Tiger McKee

Shootrite Firearms Academy

Making the Hit

ImageJeff Cooper, in “The Art Of The Rifle,” states that a true rifleman can score “first-round hits, on appropriate targets, at unknown ranges, from improvised firing positions, against the clock.” Achieving this definition should be the goal of every rifle owner; these requirements also apply when using firearms in defensive situations.

“First-round hits” are necessary to stop the threat. Every shot you fire is in a sense the “first” and the most important. We don’t know how many rounds it will take to stop the threat, either forcing them to make the decision to end the attack or inflicting the physical damage needed to stop them. The “appropriate target” could be the center of the body or a small portion of their head. Each shot must be a good hit otherwise you’re wasting time and ammo, and you’ll be held accountable for what any errant rounds do hit.

While most defensive situations occur at short distances there are always exceptions. A pistol shot from sixty yards may be required to solve your problem. Long distance pistol shooting is definitely something you need to practice in advance. Discover what you can do, and equally important what your limitations are. Even with a rifle a sixty-yard shot hit can be difficult when you’re breathing heavy and have a small target to engage. “At unknown ranges” is the key phrase.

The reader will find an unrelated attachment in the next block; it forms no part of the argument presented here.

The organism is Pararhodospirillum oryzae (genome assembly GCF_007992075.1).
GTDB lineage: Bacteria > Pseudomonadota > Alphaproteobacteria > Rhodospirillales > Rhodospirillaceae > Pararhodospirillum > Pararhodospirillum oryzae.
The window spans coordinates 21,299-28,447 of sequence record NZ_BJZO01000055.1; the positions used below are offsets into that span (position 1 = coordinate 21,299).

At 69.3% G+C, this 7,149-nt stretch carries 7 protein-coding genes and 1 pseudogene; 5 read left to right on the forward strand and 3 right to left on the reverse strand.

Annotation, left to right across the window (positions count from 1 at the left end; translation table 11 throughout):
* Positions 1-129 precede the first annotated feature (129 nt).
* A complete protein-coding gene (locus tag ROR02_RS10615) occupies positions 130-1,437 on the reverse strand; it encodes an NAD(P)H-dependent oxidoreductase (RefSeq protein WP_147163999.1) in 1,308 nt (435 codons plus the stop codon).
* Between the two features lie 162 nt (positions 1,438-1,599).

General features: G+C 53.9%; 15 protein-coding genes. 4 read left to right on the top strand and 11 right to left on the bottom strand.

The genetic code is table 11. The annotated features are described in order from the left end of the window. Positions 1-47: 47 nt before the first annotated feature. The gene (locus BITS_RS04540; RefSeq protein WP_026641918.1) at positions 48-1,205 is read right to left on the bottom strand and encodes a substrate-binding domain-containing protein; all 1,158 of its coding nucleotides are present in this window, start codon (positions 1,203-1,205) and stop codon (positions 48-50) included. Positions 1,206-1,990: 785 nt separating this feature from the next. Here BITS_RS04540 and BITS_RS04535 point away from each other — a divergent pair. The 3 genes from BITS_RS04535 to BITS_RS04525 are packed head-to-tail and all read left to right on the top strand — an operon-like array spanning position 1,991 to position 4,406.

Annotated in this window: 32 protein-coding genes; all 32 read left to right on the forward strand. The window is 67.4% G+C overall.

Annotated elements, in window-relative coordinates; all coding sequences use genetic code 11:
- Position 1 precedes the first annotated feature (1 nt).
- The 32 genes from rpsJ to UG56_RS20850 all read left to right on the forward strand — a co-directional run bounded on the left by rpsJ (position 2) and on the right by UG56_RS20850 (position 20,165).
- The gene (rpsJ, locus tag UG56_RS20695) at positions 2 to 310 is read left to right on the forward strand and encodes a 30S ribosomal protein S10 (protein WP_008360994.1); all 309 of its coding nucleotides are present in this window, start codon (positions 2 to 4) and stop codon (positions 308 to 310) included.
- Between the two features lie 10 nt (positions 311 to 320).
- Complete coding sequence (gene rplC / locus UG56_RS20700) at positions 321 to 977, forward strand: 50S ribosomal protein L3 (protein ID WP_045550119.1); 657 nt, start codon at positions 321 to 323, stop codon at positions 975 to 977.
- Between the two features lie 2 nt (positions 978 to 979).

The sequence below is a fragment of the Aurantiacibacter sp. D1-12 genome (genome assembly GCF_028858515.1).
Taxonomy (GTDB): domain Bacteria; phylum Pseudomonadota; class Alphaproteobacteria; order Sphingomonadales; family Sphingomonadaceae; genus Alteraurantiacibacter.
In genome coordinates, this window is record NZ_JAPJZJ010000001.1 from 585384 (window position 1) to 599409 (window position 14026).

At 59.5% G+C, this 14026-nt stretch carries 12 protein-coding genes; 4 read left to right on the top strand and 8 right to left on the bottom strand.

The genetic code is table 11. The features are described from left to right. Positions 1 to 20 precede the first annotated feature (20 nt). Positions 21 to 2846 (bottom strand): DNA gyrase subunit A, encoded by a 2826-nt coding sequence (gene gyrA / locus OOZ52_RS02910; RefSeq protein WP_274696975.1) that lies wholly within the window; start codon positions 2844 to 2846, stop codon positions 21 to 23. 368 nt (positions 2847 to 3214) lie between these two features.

In a confrontation “improvised firing positions” are generally the rule not the exception. You should train and practice firing from all positions, like on your back with your head towards the target, basically upside down. An improvised position may be used to take advantage of cover. Work on using objects in your surrounding environment to brace against for accuracy. Get out of your comfort zone so you know how to shoot and manipulate your weapon in any position under all conditions. And remember, it doesn’t need to be pretty it just has to be safe and effective.

“Against the clock” is often a confusing term. Fast is a subjective term, and the conditions you’re operating under determine what speed the clock is ticking. It’s just like driving. The speed you drive on good stretch of dry pavement will get you in trouble on the curves of a slick wet blacktop. Time is critical, but you can’t go any faster than you can perform the necessary actions correctly.

Keep in mind this is a constant process of evolution. The positions I used at age thirty-five have been modified to work for me at fifty-two. Practice is necessary to improve your skills, but also to keep your skills current with your physical abilities. Don’t deny the fact that you age. Forcing your body into uncomfortable or unstable positions in order to mimic the “standard” won’t do you any good in practice or a fight. There’s nothing wrong with having to put a big-dot or red-dot sight on your weapon. Know the fundamentals and do what it takes to make them work for you.

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April 5, 2012 - Posted by | General Training

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